In making an order under section 3, the Government is required to have regard to the following principles and policies: the nature and potential impact of Covid-19 on individuals, society and the State; the need to eliminate or reduce the threat to public health of Covid-19; the policies and objectives of the Government relating to the protection of the public from Covid-19; the need to mitigate the adverse economic effects resulting from the spread of Covid-19 or the measures adopted to prevent its spread; and the need to eliminate or reduce the impact of Covid-19 and the measures adopted to prevent its spread on the effective operation of relevant enactments and the effective performance of functions under those enactments.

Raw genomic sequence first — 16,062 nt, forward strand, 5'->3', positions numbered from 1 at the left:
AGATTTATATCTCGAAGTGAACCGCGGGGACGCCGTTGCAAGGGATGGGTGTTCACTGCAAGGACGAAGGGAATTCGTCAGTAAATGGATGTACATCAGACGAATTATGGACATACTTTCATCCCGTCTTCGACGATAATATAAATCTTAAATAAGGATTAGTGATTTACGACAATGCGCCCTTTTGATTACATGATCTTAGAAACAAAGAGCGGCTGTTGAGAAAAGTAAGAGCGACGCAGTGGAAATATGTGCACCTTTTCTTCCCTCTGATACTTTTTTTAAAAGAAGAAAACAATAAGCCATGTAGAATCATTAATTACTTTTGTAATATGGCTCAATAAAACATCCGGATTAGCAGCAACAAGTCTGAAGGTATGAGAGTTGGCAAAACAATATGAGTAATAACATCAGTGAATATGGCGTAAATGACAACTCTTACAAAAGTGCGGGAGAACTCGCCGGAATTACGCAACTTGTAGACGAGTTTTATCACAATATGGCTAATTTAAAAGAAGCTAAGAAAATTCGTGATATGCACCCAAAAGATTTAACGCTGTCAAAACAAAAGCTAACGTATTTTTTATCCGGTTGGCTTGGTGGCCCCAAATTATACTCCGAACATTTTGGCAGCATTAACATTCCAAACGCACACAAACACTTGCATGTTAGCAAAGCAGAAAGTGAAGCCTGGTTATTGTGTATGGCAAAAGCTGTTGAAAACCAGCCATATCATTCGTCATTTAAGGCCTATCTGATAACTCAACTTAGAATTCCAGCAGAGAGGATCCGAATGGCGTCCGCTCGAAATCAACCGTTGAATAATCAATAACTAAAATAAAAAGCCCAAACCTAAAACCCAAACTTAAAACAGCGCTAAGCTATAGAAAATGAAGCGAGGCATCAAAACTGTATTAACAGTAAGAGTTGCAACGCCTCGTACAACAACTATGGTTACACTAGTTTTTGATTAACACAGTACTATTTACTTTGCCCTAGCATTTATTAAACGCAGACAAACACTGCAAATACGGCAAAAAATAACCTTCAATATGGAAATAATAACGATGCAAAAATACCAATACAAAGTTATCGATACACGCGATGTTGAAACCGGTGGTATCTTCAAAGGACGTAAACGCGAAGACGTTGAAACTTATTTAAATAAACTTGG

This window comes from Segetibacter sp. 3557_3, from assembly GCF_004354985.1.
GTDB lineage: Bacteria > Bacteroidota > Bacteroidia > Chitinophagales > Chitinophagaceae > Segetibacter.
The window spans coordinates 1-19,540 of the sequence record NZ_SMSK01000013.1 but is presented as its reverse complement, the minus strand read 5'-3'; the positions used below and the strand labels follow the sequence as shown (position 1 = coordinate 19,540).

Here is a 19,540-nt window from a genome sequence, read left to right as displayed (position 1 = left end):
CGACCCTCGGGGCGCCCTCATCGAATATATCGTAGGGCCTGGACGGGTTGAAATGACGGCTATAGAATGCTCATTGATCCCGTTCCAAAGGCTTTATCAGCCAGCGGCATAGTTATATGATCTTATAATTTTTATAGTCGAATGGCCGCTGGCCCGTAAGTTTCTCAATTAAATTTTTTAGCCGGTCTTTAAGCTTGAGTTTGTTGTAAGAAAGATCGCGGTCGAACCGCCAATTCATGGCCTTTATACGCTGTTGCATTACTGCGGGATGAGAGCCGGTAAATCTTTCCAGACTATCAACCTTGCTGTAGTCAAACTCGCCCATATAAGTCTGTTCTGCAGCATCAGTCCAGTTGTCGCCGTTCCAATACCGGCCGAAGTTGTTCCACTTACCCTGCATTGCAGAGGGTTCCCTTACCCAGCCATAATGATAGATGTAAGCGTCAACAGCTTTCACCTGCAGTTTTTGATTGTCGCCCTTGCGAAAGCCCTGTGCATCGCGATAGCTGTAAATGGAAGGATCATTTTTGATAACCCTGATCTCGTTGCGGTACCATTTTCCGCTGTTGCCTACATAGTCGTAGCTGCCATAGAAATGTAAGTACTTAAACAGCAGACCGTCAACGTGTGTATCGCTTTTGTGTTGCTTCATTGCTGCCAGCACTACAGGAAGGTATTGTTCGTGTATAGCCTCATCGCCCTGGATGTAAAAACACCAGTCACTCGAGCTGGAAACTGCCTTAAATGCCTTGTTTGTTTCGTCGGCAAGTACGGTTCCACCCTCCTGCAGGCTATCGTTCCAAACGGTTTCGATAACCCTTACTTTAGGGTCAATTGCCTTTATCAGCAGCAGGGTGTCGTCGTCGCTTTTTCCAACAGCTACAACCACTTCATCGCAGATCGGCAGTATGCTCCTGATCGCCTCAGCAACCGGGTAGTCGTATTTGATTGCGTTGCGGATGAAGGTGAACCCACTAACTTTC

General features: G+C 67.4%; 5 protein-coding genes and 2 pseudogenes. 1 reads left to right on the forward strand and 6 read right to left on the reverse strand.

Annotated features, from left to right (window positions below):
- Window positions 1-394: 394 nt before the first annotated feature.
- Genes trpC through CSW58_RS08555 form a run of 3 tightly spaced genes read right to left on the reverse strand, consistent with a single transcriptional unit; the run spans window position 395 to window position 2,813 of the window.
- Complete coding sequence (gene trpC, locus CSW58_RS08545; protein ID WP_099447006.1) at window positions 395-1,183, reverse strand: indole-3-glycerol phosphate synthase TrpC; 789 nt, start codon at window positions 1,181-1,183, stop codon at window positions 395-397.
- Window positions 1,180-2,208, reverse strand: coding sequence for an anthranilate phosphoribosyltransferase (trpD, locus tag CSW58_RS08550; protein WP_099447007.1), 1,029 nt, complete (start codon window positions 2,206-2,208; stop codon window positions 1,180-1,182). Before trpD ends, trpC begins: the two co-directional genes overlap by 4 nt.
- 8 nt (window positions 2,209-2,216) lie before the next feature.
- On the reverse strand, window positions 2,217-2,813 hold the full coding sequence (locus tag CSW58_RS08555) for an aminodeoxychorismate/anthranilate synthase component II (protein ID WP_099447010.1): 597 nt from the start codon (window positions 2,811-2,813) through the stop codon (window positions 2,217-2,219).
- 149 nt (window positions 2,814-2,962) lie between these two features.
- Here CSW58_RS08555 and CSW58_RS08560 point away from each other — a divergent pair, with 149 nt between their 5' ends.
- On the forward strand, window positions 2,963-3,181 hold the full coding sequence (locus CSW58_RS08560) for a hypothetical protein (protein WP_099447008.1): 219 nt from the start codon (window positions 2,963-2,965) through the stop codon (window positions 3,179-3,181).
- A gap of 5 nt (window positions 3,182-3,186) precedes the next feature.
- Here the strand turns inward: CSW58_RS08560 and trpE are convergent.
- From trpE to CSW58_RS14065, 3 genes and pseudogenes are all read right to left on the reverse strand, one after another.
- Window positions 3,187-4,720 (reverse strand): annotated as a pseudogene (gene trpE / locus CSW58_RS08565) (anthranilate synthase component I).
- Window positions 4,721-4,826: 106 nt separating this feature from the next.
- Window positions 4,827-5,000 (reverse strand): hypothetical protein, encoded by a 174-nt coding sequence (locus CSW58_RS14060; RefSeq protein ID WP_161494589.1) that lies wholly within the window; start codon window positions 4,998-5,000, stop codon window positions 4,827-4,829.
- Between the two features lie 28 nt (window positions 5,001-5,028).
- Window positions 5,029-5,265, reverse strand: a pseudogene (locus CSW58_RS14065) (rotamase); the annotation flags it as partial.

In the case of sections 4(4), 6 and 17(6) of the Building Control Act 1990, or any instrument thereunder, which concern the operation of the building control regulations, the Government shall not make an order unless it is also satisfied that the making of such order is in the public interest having regard to the need to ensure the effective operation of that Act and protect the health, safety and welfare of occupants of buildings. In the case of the other enactments, which comprise the various Planning and Development Acts listed in section 3, the Government shall not make an order unless it is also satisfied that the making of such order is in the public interest having regard to the need to ensure the effective operation of such enactment and proper planning and sustainable development. These principles and policies, which the Government is required to consider before making an order, broadly mirror the principles and policies of the expended section 251A. Section 4 provides the Short Title and collective citations to the Bill.